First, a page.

Mark Brnovich should investigate fake electors. So he can look in the mirror again

Arizona Attorney General Mark Brnovich has refused to investigate the state's fake electors. But after the election, and his campaign is done, he'll have plenty of free time.

In March 2021, a Georgia prosecutor asked a judge to impanel a special grand jury to investigate efforts by then-President Donald Trump to sway the outcome of the 2020 presidential election in that state.

Meanwhile, Arizona Attorney General Mark Brnovich … didn’t. This, even though White House and Trump campaign officials also pressured Arizona’s Republican leaders to change the outcome of the election. Three months later, he would announce that he was running for the Senate.

In May, Fulton County District Attorney Fani Willis announced she was broadening her investigation to look into that state’s fake 16 fake electors who signed bogus documents falsely claiming that Trump won Georgia.

Meanwhile in Arizona, Brnvoich … didn’t. This, even though Arizona had fake electors, too – 11 of them. Brnovich, after all, was still chasing Trump’s endorsement in a crowded Senate Republican primary.

Brnovich has deferred to the feds so far

Last week, Willis notified Georgia’s fake electors – including the chairman of the Georgia Republican Party – that they are targets of the Fulton County grand jury investigation and may face criminal charges for their role in­ attempting to overturn the 2020 election.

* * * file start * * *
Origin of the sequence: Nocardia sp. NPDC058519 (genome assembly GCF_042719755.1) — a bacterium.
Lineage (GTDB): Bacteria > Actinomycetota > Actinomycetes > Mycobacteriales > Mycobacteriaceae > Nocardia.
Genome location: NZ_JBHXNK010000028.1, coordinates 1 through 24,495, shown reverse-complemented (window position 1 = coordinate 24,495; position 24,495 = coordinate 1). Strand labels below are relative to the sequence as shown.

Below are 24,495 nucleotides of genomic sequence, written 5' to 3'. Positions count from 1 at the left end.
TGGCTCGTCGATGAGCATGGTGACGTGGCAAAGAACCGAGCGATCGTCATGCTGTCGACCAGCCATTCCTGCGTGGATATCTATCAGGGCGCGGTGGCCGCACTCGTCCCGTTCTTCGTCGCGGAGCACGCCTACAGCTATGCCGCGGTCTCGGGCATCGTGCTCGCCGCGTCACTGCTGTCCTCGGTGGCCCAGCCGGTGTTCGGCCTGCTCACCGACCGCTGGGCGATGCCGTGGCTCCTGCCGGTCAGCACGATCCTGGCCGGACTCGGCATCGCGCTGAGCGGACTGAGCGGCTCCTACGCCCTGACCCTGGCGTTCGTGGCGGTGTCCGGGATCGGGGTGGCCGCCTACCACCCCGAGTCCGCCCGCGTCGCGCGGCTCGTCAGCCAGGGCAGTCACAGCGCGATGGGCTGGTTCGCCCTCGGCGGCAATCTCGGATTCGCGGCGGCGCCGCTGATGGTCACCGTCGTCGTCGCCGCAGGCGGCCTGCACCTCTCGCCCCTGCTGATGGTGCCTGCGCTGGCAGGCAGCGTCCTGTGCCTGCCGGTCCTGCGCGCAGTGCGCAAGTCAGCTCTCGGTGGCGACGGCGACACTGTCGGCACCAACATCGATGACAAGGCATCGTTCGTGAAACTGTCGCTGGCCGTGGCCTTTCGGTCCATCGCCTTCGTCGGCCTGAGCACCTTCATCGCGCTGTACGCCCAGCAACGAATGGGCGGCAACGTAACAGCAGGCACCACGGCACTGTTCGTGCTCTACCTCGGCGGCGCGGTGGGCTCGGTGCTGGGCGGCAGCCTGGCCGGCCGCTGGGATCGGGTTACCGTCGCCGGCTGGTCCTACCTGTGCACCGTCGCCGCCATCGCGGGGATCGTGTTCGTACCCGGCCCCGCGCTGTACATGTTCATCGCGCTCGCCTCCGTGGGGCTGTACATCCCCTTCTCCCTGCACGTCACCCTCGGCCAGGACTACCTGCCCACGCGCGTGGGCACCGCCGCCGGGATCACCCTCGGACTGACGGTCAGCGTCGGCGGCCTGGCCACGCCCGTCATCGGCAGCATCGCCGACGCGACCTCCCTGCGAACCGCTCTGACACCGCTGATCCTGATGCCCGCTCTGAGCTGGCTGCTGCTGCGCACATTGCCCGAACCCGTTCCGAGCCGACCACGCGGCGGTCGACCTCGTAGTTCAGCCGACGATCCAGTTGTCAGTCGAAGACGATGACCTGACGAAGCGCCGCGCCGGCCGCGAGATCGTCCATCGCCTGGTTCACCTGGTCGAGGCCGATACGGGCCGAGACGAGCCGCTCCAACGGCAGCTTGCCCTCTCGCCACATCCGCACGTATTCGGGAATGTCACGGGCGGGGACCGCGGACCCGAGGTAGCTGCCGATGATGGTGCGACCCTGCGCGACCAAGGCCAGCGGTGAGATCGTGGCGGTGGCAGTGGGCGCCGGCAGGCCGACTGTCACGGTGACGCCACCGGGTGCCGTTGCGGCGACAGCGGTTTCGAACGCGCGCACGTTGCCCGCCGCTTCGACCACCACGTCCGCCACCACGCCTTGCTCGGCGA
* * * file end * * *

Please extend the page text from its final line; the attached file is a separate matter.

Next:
Meanwhile, Brnovich … didn’t. Apparently, our attorney general has no questions for Arizona’s fake electors – including state GOP Chairwoman Kelli Ward – about their scheme to steal Arizona’s vote.

Office goes partisan: AG updates changed after Brnovich began Senate bid

Next Wednesday, when the election is over, he should start asking questions.

Thus far, the attorney general who seems to sue the Biden administration every few days is deferring to the Biden administration about Arizona’s fake electors.

“The U.S. Justice Department is exercising original jurisdiction to examine the complaints,” his office said, in a statement earlier this month to The Arizona Republic’s Robert Anglen. “Accordingly, if you have any questions about the criminal investigation, please contact the Department of Justice.”